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Germany's restriction on Polish labour deemed discriminatory

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By Leo Gasteen

Germany has infringed Community law by restricting to its own undertakings alone the possibility of entering into contracts with Polish undertakings in respect of work to be carried out within its territory, the European Court of Justice (ECJ) has ruled. Labelling the restrictions as discriminatory, the ECJ found that they could not be justified by any reasonable means.

In order to address serious disturbances on its labour market, Germany may, in accordance with the 2003 Act of Accession, after notifying the Commission, limit, in the context of the provision of services, the movement of workers posted by companies established in Poland. 

The ECJ highlighted the fact  that discriminatory rules may be justified on grounds of public policy, public security or public health. Recourse to such justification, however, presupposes the existence of a genuine and sufficiently serious threat affecting one of the fundamental interests of society.

Thus, by arguing in particular that it is necessary to ensure efficient monitoring of the proper application of the German-Polish Agreement, the ECJ ruled that Germany has failed to adduce any convincing argument capable of justifying restrictions on a fundamental freedom.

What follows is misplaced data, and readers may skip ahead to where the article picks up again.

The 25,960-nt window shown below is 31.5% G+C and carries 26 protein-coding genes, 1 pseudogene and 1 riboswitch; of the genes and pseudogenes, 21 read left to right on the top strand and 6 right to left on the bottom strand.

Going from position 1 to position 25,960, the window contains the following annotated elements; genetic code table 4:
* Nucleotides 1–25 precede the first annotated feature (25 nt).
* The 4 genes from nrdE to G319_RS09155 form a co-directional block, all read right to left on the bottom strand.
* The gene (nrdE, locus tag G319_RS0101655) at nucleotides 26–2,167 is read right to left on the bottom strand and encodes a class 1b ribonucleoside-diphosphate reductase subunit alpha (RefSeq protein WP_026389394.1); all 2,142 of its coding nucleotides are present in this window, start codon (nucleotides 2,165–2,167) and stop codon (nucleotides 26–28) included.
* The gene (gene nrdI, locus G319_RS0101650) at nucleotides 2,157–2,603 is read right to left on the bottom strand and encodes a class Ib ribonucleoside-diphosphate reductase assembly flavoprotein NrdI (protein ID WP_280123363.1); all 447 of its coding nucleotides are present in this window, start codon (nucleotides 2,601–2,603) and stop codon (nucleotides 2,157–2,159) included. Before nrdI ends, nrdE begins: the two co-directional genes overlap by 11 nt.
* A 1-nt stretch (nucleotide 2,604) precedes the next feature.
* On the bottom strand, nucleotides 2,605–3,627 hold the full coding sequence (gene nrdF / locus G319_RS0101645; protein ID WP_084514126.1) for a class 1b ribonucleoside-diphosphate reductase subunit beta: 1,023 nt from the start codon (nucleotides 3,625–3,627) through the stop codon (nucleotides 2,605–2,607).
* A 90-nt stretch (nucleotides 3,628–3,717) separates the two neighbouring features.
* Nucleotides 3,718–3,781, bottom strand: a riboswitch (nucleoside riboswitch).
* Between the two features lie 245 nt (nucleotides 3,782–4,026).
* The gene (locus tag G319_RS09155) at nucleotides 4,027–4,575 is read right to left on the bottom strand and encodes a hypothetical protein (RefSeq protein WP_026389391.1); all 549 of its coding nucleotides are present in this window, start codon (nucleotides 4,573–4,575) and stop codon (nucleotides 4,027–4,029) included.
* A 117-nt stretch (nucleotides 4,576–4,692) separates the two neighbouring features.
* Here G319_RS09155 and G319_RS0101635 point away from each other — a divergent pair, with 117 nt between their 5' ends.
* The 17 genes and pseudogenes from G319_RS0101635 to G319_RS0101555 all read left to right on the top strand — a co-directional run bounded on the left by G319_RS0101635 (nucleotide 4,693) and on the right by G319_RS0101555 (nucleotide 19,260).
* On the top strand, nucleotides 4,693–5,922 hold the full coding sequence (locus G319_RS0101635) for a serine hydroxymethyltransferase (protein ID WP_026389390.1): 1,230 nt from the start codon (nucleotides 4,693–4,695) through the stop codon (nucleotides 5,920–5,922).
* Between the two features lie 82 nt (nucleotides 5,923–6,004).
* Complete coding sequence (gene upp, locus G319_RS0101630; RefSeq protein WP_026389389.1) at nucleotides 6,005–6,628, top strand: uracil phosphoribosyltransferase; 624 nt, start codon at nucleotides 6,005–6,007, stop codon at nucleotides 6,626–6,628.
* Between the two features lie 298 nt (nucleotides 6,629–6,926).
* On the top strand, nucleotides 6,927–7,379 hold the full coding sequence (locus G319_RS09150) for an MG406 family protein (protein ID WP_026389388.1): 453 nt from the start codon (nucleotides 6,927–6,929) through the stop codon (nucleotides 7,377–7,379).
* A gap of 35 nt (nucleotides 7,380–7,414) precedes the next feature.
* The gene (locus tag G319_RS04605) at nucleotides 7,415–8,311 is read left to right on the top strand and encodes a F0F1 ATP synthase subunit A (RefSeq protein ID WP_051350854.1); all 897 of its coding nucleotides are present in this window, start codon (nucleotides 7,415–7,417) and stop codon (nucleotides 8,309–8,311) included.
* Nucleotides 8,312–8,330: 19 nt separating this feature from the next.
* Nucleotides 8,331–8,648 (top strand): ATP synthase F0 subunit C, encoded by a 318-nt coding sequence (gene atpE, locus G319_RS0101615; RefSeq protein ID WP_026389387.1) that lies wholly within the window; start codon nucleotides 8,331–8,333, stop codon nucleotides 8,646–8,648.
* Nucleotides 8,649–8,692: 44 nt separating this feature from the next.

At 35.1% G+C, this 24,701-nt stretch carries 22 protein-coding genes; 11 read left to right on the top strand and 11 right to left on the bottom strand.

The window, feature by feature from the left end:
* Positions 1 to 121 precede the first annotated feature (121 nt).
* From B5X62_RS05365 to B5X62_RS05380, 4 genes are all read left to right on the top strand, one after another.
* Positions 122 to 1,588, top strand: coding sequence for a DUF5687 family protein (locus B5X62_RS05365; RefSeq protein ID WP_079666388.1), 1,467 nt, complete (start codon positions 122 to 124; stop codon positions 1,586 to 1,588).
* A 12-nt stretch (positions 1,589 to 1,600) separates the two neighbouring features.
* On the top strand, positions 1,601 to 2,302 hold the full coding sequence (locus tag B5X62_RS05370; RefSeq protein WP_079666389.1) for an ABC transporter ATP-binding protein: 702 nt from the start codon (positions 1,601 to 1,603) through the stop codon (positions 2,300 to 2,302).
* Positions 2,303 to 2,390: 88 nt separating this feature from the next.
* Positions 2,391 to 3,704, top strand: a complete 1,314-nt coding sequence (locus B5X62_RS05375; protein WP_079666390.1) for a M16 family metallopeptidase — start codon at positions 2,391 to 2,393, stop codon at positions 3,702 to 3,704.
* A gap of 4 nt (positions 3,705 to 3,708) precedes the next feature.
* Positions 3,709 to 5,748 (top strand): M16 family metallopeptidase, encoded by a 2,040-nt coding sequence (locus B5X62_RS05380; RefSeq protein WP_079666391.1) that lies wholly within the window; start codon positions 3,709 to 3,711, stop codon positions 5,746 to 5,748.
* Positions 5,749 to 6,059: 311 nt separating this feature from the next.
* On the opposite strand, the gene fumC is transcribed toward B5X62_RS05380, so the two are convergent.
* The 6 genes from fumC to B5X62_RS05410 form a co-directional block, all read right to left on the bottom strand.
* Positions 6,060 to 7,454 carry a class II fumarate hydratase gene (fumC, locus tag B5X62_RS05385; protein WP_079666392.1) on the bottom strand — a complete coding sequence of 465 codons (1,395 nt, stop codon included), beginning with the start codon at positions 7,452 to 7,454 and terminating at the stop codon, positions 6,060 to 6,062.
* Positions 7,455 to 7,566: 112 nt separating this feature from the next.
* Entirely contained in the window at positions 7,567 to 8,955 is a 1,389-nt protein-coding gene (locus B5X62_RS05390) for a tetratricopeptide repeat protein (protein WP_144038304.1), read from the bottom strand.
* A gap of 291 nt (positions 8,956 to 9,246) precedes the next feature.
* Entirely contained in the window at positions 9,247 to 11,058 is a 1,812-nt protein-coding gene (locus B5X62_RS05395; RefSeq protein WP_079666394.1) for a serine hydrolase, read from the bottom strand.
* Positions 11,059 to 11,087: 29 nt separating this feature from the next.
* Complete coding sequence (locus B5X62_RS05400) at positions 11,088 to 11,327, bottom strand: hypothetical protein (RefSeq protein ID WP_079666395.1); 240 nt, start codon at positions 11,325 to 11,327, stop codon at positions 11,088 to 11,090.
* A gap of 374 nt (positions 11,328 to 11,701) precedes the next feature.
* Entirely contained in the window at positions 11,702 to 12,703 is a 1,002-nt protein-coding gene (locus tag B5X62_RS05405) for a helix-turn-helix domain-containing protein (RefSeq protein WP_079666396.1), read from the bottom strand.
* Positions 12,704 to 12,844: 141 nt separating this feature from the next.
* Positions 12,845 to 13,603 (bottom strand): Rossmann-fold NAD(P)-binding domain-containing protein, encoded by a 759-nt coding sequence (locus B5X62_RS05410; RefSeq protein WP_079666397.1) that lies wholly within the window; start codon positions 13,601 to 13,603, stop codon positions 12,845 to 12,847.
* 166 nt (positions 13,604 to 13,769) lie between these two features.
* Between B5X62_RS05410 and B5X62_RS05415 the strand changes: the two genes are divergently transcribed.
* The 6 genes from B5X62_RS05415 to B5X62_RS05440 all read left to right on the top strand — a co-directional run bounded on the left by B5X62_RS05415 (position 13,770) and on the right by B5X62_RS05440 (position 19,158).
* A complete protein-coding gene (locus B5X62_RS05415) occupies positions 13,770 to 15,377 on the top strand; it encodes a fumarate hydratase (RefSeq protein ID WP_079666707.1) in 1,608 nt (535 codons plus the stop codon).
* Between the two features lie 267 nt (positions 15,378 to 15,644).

Background

This restriction embodied in the 2003 Act of Accession may be maintained so long as Germany applies national measures or measures resulting from bilateral agreements to the free movement of Polish workers. However, the application of such a restriction may not result in conditions for the temporary movement of workers, in the context of the transnational provision of services between Germany and Poland, which are more restrictive than those in force on the date on which the Treaty of Accession was signed (‘standstill’ clause).

Under the 1990 German-Polish Agreement, work permits are, in principle, to be issued to Polish workers who are detached for temporary employment on a works contract between a Polish employer and an undertaking ‘from the other side’ (contractual workers) regardless of the situation and trends of the labour market.

Pursuant to instructions adopted by the German Federal Employment Agency concerning employment of foreign workers from the new Member States of the European Union, work contracts authorising the recruitment of foreign workers may not be entered into where the work is to be carried out in districts in which the average unemployment rate for the previous six months has been at least 30% higher than the unemployment rate for Germany as a whole. The list of the districts to which that prohibition applies is updated every quarter.

The Commission has taken the view that, by preventing undertakings from Member States other than Germany which wish to carry out work in Germany from concluding contracts with a Polish contractor, unless the undertakings from those other Member States establish a subsidiary in Germany, the latter Member State has failed to fulfil its obligations in respect of the freedom to provide services. In its action for failure to fulfil obligations, the Commission, supported by Poland, also alleges that Germany has infringed the ‘standstill’ clause laid down in the 2003 Treaty of Accession by extending the regional restrictions on access to the labour market.

European Court of Justice - Justice and Application - Full Texts


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